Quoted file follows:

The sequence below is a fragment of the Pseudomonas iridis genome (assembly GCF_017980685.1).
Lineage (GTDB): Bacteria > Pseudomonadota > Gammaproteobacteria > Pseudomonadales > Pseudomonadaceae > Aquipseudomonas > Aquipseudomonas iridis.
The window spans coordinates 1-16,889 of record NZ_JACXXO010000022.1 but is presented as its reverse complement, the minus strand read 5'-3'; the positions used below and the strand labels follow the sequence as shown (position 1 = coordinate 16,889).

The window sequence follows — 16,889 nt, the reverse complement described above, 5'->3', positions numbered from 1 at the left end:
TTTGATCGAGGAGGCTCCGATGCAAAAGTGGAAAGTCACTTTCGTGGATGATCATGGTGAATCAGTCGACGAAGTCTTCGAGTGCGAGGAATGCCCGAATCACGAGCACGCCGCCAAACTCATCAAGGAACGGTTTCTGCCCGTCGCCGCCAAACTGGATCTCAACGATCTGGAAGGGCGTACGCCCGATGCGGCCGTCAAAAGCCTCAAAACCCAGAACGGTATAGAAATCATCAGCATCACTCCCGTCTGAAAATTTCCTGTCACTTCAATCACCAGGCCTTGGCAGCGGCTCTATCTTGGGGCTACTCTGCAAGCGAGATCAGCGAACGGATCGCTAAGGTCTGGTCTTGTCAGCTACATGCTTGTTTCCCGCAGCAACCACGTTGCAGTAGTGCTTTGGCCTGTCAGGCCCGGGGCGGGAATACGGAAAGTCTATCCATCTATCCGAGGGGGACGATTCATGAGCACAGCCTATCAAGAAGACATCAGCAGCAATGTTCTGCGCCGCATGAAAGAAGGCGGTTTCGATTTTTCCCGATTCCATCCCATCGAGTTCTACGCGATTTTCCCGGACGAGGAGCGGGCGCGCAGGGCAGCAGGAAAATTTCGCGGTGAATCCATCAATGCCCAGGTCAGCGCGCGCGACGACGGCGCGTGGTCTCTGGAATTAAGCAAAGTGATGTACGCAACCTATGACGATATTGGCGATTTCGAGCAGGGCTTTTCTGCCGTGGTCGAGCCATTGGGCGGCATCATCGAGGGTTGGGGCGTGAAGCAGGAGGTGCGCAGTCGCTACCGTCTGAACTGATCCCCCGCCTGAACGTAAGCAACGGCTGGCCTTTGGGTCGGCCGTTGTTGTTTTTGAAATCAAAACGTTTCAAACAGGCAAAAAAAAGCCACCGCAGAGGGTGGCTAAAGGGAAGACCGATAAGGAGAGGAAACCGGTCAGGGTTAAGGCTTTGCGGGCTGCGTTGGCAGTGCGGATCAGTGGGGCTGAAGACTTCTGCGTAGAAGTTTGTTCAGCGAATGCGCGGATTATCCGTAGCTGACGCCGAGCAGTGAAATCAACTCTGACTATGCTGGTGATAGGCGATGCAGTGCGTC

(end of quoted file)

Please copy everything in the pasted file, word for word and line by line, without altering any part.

The sequence below is a fragment of the Pseudomonas iridis genome (assembly GCF_017980685.1).
Lineage (GTDB): Bacteria > Pseudomonadota > Gammaproteobacteria > Pseudomonadales > Pseudomonadaceae > Aquipseudomonas > Aquipseudomonas iridis.
The window spans coordinates 1-16,889 of record NZ_JACXXO010000022.1 but is presented as its reverse complement, the minus strand read 5'-3'; the positions used below and the strand labels follow the sequence as shown (position 1 = coordinate 16,889).

The window sequence follows — 16,889 nt, the reverse complement described above, 5'->3', positions numbered from 1 at the left end:
TTTGATCGAGGAGGCTCCGATGCAAAAGTGGAAAGTCACTTTCGTGGATGATCATGGTGAATCAGTCGACGAAGTCTTCGAGTGCGAGGAATGCCCGAATCACGAGCACGCCGCCAAACTCATCAAGGAACGGTTTCTGCCCGTCGCCGCCAAACTGGATCTCAACGATCTGGAAGGGCGTACGCCCGATGCGGCCGTCAAAAGCCTCAAAACCCAGAACGGTATAGAAATCATCAGCATCACTCCCGTCTGAAAATTTCCTGTCACTTCAATCACCAGGCCTTGGCAGCGGCTCTATCTTGGGGCTACTCTGCAAGCGAGATCAGCGAACGGATCGCTAAGGTCTGGTCTTGTCAGCTACATGCTTGTTTCCCGCAGCAACCACGTTGCAGTAGTGCTTTGGCCTGTCAGGCCCGGGGCGGGAATACGGAAAGTCTATCCATCTATCCGAGGGGGACGATTCATGAGCACAGCCTATCAAGAAGACATCAGCAGCAATGTTCTGCGCCGCATGAAAGAAGGCGGTTTCGATTTTTCCCGATTCCATCCCATCGAGTTCTACGCGATTTTCCCGGACGAGGAGCGGGCGCGCAGGGCAGCAGGAAAATTTCGCGGTGAATCCATCAATGCCCAGGTCAGCGCGCGCGACGACGGCGCGTGGTCTCTGGAATTAAGCAAAGTGATGTACGCAACCTATGACGATATTGGCGATTTCGAGCAGGGCTTTTCTGCCGTGGTCGAGCCATTGGGCGGCATCATCGAGGGTTGGGGCGTGAAGCAGGAGGTGCGCAGTCGCTACCGTCTGAACTGATCCCCCGCCTGAACGTAAGCAACGGCTGGCCTTTGGGTCGGCCGTTGTTGTTTTTGAAATCAAAACGTTTCAAACAGGCAAAAAAAAGCCACCGCAGAGGGTGGCTAAAGGGAAGACCGATAAGGAGAGGAAACCGGTCAGGGTTAAGGCTTTGCGGGCTGCGTTGGCAGTGCGGATCAGTGGGGCTGAAGACTTCTGCGTAGAAGTTTGTTCAGCGAATGCGCGGATTATCCGTAGCTGACGCCGAGCAGTGAAATCAACTCTGACTATGCTGGTGATAGGCGATGCAGTGCGTC